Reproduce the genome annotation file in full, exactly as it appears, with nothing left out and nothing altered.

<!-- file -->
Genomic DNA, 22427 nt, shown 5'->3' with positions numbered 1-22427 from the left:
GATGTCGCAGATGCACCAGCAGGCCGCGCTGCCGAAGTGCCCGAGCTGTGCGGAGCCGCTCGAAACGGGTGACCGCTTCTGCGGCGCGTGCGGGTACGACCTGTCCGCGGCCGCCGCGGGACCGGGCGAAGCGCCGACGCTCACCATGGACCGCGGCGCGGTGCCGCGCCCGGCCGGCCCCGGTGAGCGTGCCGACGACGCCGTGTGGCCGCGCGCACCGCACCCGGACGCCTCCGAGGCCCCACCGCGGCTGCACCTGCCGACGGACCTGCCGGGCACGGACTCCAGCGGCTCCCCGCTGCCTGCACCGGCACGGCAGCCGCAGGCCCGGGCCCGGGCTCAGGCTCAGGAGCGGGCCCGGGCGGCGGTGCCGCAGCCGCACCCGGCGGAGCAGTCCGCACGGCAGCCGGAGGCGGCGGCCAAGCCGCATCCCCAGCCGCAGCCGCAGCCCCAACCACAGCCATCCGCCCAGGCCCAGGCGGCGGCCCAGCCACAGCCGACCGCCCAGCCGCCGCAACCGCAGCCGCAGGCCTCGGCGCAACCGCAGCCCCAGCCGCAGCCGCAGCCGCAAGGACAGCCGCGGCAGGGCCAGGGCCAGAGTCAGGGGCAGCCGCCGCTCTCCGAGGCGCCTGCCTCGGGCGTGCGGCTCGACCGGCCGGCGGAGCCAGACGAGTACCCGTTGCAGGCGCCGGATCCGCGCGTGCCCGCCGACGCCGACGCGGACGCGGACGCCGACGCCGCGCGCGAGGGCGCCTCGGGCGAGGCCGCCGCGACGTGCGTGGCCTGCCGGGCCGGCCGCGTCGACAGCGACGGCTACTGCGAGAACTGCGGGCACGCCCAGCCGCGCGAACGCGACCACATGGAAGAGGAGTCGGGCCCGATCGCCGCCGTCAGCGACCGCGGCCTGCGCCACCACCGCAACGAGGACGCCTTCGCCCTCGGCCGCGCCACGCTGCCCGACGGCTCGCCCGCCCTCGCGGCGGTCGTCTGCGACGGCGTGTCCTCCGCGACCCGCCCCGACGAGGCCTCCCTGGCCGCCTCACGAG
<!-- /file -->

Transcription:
Genomic DNA, 22427 nt, shown 5'->3' with positions numbered 1-22427 from the left:
GATGTCGCAGATGCACCAGCAGGCCGCGCTGCCGAAGTGCCCGAGCTGTGCGGAGCCGCTCGAAACGGGTGACCGCTTCTGCGGCGCGTGCGGGTACGACCTGTCCGCGGCCGCCGCGGGACCGGGCGAAGCGCCGACGCTCACCATGGACCGCGGCGCGGTGCCGCGCCCGGCCGGCCCCGGTGAGCGTGCCGACGACGCCGTGTGGCCGCGCGCACCGCACCCGGACGCCTCCGAGGCCCCACCGCGGCTGCACCTGCCGACGGACCTGCCGGGCACGGACTCCAGCGGCTCCCCGCTGCCTGCACCGGCACGGCAGCCGCAGGCCCGGGCCCGGGCTCAGGCTCAGGAGCGGGCCCGGGCGGCGGTGCCGCAGCCGCACCCGGCGGAGCAGTCCGCACGGCAGCCGGAGGCGGCGGCCAAGCCGCATCCCCAGCCGCAGCCGCAGCCCCAACCACAGCCATCCGCCCAGGCCCAGGCGGCGGCCCAGCCACAGCCGACCGCCCAGCCGCCGCAACCGCAGCCGCAGGCCTCGGCGCAACCGCAGCCCCAGCCGCAGCCGCAGCCGCAAGGACAGCCGCGGCAGGGCCAGGGCCAGAGTCAGGGGCAGCCGCCGCTCTCCGAGGCGCCTGCCTCGGGCGTGCGGCTCGACCGGCCGGCGGAGCCAGACGAGTACCCGTTGCAGGCGCCGGATCCGCGCGTGCCCGCCGACGCCGACGCGGACGCGGACGCCGACGCCGCGCGCGAGGGCGCCTCGGGCGAGGCCGCCGCGACGTGCGTGGCCTGCCGGGCCGGCCGCGTCGACAGCGACGGCTACTGCGAGAACTGCGGGCACGCCCAGCCGCGCGAACGCGACCACATGGAAGAGGAGTCGGGCCCGATCGCCGCCGTCAGCGACCGCGGCCTGCGCCACCACCGCAACGAGGACGCCTTCGCCCTCGGCCGCGCCACGCTGCCCGACGGCTCGCCCGCCCTCGCGGCGGTCGTCTGCGACGGCGTGTCCTCCGCGACCCGCCCCGACGAGGCCTCCCTGGCCGCCTCACGAG